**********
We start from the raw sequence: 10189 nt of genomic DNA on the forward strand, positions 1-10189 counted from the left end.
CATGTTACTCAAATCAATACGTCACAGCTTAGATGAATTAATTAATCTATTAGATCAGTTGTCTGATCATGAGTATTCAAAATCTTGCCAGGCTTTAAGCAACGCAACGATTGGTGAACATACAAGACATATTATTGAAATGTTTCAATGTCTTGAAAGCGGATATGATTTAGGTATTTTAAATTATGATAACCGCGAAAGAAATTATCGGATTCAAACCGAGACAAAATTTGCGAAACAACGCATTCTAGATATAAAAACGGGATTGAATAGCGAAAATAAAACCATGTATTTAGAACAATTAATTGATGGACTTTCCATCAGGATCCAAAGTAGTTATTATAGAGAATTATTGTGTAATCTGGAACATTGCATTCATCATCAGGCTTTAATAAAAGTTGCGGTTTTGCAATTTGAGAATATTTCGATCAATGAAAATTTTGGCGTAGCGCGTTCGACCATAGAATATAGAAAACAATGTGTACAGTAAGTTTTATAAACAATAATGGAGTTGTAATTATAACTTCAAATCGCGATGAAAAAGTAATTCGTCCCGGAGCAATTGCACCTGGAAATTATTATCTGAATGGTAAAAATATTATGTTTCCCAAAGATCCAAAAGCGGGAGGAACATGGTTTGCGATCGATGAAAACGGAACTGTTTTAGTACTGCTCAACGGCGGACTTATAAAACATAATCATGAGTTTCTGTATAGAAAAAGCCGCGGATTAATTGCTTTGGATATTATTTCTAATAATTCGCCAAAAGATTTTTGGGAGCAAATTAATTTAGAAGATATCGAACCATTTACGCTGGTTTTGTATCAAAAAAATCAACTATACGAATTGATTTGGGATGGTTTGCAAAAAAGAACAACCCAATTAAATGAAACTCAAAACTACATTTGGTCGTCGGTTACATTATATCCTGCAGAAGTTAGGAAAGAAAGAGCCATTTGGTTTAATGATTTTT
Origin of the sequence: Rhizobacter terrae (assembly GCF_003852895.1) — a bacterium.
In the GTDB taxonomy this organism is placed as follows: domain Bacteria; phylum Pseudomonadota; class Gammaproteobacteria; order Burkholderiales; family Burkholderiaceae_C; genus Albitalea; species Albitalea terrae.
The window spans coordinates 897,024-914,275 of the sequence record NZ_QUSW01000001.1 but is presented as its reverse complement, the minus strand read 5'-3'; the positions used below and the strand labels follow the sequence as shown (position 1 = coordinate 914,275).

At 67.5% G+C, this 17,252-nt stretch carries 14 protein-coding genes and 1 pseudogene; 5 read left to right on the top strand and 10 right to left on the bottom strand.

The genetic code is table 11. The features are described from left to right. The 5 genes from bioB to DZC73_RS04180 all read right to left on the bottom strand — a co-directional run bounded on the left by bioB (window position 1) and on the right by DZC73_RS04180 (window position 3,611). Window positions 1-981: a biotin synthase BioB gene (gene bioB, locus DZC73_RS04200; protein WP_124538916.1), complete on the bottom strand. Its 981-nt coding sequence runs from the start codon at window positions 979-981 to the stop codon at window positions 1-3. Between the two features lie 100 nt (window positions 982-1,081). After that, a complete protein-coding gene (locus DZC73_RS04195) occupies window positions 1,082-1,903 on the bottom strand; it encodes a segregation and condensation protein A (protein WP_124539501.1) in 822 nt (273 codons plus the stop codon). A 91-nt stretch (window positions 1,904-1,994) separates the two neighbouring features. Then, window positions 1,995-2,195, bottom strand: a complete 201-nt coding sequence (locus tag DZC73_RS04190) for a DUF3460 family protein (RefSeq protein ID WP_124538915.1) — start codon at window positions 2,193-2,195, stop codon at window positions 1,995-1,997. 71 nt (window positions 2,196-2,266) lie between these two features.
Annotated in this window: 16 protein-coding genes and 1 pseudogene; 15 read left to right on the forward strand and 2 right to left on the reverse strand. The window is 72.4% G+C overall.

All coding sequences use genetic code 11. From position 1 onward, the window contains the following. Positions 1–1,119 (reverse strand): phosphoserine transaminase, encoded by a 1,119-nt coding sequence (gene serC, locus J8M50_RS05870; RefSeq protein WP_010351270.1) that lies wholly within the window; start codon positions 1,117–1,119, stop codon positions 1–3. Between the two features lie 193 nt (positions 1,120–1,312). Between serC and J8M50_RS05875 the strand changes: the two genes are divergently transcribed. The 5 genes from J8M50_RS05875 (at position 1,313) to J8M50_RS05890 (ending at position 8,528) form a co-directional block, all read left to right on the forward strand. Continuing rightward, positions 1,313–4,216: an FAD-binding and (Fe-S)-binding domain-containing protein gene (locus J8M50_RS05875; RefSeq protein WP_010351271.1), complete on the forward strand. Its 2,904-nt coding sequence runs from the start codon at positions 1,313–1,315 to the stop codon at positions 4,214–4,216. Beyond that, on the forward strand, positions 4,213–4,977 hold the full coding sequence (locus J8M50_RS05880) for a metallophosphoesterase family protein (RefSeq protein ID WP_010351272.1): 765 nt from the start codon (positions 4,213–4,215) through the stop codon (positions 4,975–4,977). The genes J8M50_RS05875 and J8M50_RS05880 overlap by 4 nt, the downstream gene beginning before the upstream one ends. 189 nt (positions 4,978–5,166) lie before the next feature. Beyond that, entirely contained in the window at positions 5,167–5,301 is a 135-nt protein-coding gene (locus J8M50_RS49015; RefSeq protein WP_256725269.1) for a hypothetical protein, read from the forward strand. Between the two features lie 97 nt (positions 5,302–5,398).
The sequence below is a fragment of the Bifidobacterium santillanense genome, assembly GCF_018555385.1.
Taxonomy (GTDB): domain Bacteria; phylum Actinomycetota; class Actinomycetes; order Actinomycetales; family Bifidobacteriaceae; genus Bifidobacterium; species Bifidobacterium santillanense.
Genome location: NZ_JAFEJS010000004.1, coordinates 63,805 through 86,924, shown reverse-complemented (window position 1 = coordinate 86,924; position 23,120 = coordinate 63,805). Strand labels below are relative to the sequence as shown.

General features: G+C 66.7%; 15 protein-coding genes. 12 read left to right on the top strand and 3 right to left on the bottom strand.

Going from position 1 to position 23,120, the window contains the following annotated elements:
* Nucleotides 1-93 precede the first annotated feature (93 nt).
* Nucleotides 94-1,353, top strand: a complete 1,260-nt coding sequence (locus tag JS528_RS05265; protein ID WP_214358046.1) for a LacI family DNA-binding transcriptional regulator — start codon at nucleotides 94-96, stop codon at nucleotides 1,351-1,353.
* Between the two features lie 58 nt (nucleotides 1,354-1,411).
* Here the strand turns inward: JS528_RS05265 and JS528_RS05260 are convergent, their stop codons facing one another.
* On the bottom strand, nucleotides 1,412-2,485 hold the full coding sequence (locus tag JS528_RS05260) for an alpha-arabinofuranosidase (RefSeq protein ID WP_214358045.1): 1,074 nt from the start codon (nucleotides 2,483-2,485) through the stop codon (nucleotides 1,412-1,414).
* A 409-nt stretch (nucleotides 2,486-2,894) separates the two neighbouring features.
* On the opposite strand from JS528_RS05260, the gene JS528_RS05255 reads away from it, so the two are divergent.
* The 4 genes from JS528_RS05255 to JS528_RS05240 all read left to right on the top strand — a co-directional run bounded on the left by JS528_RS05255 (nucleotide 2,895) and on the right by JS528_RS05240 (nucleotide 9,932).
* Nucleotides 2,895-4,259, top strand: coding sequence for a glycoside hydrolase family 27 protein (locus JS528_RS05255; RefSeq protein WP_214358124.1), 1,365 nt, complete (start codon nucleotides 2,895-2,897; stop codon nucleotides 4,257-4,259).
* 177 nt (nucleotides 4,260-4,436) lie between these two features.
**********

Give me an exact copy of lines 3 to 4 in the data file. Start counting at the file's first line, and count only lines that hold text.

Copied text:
Origin of the sequence: Rhizobacter terrae (assembly GCF_003852895.1) — a bacterium.
In the GTDB taxonomy this organism is placed as follows: domain Bacteria; phylum Pseudomonadota; class Gammaproteobacteria; order Burkholderiales; family Burkholderiaceae_C; genus Albitalea; species Albitalea terrae.